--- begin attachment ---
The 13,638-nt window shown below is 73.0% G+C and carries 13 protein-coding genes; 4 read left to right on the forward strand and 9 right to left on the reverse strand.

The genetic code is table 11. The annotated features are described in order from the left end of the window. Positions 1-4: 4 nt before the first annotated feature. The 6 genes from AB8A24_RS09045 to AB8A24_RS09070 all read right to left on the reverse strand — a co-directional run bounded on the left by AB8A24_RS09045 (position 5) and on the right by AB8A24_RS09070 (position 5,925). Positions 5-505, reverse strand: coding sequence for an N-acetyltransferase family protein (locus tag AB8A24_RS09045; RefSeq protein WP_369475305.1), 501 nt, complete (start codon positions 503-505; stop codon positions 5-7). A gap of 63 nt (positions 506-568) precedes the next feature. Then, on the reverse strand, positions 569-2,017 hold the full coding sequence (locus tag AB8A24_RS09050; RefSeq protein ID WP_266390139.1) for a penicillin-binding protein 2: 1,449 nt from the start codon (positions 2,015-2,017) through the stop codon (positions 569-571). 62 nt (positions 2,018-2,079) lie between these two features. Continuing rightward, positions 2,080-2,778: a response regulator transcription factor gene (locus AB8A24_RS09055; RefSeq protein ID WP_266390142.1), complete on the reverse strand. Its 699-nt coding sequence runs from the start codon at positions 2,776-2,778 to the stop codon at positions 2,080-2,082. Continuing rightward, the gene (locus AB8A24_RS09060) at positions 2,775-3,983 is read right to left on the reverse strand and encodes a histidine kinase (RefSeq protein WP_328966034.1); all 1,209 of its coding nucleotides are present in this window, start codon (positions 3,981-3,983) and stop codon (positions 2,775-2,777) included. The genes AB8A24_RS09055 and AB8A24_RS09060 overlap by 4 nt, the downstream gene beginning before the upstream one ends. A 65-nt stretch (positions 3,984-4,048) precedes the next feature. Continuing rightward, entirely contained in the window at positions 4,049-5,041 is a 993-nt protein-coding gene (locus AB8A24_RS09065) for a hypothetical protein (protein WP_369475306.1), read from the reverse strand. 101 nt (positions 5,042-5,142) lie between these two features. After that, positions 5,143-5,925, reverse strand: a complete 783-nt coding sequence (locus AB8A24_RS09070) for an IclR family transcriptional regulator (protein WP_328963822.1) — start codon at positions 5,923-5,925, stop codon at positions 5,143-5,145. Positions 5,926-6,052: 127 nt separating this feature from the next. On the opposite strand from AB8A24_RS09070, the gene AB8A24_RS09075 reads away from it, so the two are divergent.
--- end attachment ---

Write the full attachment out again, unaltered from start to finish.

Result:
The 13,638-nt window shown below is 73.0% G+C and carries 13 protein-coding genes; 4 read left to right on the forward strand and 9 right to left on the reverse strand.

The genetic code is table 11. The annotated features are described in order from the left end of the window. Positions 1-4: 4 nt before the first annotated feature. The 6 genes from AB8A24_RS09045 to AB8A24_RS09070 all read right to left on the reverse strand — a co-directional run bounded on the left by AB8A24_RS09045 (position 5) and on the right by AB8A24_RS09070 (position 5,925). Positions 5-505, reverse strand: coding sequence for an N-acetyltransferase family protein (locus tag AB8A24_RS09045; RefSeq protein WP_369475305.1), 501 nt, complete (start codon positions 503-505; stop codon positions 5-7). A gap of 63 nt (positions 506-568) precedes the next feature. Then, on the reverse strand, positions 569-2,017 hold the full coding sequence (locus tag AB8A24_RS09050; RefSeq protein ID WP_266390139.1) for a penicillin-binding protein 2: 1,449 nt from the start codon (positions 2,015-2,017) through the stop codon (positions 569-571). 62 nt (positions 2,018-2,079) lie between these two features. Continuing rightward, positions 2,080-2,778: a response regulator transcription factor gene (locus AB8A24_RS09055; RefSeq protein ID WP_266390142.1), complete on the reverse strand. Its 699-nt coding sequence runs from the start codon at positions 2,776-2,778 to the stop codon at positions 2,080-2,082. Continuing rightward, the gene (locus AB8A24_RS09060) at positions 2,775-3,983 is read right to left on the reverse strand and encodes a histidine kinase (RefSeq protein WP_328966034.1); all 1,209 of its coding nucleotides are present in this window, start codon (positions 3,981-3,983) and stop codon (positions 2,775-2,777) included. The genes AB8A24_RS09055 and AB8A24_RS09060 overlap by 4 nt, the downstream gene beginning before the upstream one ends. A 65-nt stretch (positions 3,984-4,048) precedes the next feature. Continuing rightward, entirely contained in the window at positions 4,049-5,041 is a 993-nt protein-coding gene (locus AB8A24_RS09065) for a hypothetical protein (protein WP_369475306.1), read from the reverse strand. 101 nt (positions 5,042-5,142) lie between these two features. After that, positions 5,143-5,925, reverse strand: a complete 783-nt coding sequence (locus AB8A24_RS09070) for an IclR family transcriptional regulator (protein WP_328963822.1) — start codon at positions 5,923-5,925, stop codon at positions 5,143-5,145. Positions 5,926-6,052: 127 nt separating this feature from the next. On the opposite strand from AB8A24_RS09070, the gene AB8A24_RS09075 reads away from it, so the two are divergent.